Date: May 2015
Case study: XX
XX, a young teenager in secondary school, delivered a short presentation on the concept of the Islamic State, as he wanted to dispel the media narratives of ISIS equating to the concept historically. The presentation was held during form time, and the class, including the tutor enjoyed the presentation – the presentation included topics such as architecture, civilisation, and public administration in society. The teacher went further and sent a letter home, congratulating the parents on their son’s fantastic presentation on the concept of the historical Islamic State.
However, a few days later, the head of year heard about the presentation from another source and took issue with it, calling the student into her office, and asking, ‘do you know what extremism means’? Moreover, the head of year, made a telephone call to XX’s family to say they had concerns about the presentation and have contacted the Sutton Multi-Agency Safeguarding Hub (MASH). Sutton MASH requested referral to be made to social services. This referral was triggered by the school’s safeguarding officer recommendation. Consequently, the parents were asked whether they wanted to have their son enrolled on a voluntary Channel programme – the parents did not provide consent. This case is on-going, as the social services and local council have not contacted the family since.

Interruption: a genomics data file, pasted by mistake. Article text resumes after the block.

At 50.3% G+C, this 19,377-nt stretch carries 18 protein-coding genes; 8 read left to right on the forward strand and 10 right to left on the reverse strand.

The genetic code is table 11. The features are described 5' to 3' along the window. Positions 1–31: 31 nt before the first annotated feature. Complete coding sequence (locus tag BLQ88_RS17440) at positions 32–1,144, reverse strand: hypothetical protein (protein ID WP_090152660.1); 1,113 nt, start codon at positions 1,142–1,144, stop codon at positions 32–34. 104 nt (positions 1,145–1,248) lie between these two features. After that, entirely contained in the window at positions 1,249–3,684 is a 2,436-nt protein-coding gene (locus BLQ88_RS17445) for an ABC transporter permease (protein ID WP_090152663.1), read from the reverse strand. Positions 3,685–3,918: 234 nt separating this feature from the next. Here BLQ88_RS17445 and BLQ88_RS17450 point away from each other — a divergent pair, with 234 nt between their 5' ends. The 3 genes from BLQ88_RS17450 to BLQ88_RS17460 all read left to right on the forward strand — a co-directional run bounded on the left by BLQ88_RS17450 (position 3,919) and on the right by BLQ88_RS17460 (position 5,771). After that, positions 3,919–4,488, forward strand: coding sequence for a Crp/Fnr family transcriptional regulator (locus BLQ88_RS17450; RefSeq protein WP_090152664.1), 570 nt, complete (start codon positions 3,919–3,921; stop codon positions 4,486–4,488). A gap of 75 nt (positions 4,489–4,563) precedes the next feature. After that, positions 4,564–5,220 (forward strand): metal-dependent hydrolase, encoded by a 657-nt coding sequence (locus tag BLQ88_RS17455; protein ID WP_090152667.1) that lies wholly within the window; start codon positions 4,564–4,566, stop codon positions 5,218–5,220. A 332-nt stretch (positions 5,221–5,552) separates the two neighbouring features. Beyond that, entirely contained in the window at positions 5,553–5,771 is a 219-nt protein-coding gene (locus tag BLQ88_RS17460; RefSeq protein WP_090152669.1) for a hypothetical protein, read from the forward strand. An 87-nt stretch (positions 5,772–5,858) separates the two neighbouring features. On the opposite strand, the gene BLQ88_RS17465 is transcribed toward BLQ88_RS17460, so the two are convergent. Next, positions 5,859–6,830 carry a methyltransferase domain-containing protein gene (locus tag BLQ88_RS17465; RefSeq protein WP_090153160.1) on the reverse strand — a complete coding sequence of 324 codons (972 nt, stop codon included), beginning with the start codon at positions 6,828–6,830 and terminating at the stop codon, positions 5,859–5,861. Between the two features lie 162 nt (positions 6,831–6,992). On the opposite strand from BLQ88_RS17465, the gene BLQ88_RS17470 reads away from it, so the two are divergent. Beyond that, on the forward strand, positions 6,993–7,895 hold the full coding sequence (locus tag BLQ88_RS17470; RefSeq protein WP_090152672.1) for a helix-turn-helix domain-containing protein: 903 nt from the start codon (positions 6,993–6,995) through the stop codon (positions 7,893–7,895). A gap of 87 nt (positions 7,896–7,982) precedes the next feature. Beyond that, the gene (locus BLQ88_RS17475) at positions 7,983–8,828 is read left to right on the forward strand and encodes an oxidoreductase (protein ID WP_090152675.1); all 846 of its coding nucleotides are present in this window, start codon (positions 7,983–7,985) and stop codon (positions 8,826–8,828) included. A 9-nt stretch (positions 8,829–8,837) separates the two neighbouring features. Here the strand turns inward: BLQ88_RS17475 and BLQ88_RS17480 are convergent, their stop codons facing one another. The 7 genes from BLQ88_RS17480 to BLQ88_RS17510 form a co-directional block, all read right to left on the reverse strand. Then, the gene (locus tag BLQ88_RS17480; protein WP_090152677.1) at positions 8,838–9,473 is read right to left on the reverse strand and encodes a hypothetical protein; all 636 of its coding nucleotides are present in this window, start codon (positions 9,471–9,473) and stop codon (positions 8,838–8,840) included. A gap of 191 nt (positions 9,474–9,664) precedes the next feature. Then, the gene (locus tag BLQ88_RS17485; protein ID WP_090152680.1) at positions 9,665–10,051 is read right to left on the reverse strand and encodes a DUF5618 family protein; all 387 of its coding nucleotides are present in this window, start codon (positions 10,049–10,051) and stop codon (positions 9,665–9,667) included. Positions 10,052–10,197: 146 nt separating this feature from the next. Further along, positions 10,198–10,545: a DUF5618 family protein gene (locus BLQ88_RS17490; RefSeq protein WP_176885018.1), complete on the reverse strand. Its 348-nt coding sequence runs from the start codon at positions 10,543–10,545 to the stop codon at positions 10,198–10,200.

This case establishes how teachers are monitoring student’s opinions and worldviews, but further how a climate of fear exists around the opinions of Muslim students, even where those opinions are clearly expressed. Now that the PREVENT duty is a legal obligation, it becomes questionable how many dubious referrals will be made to PREVENT officers.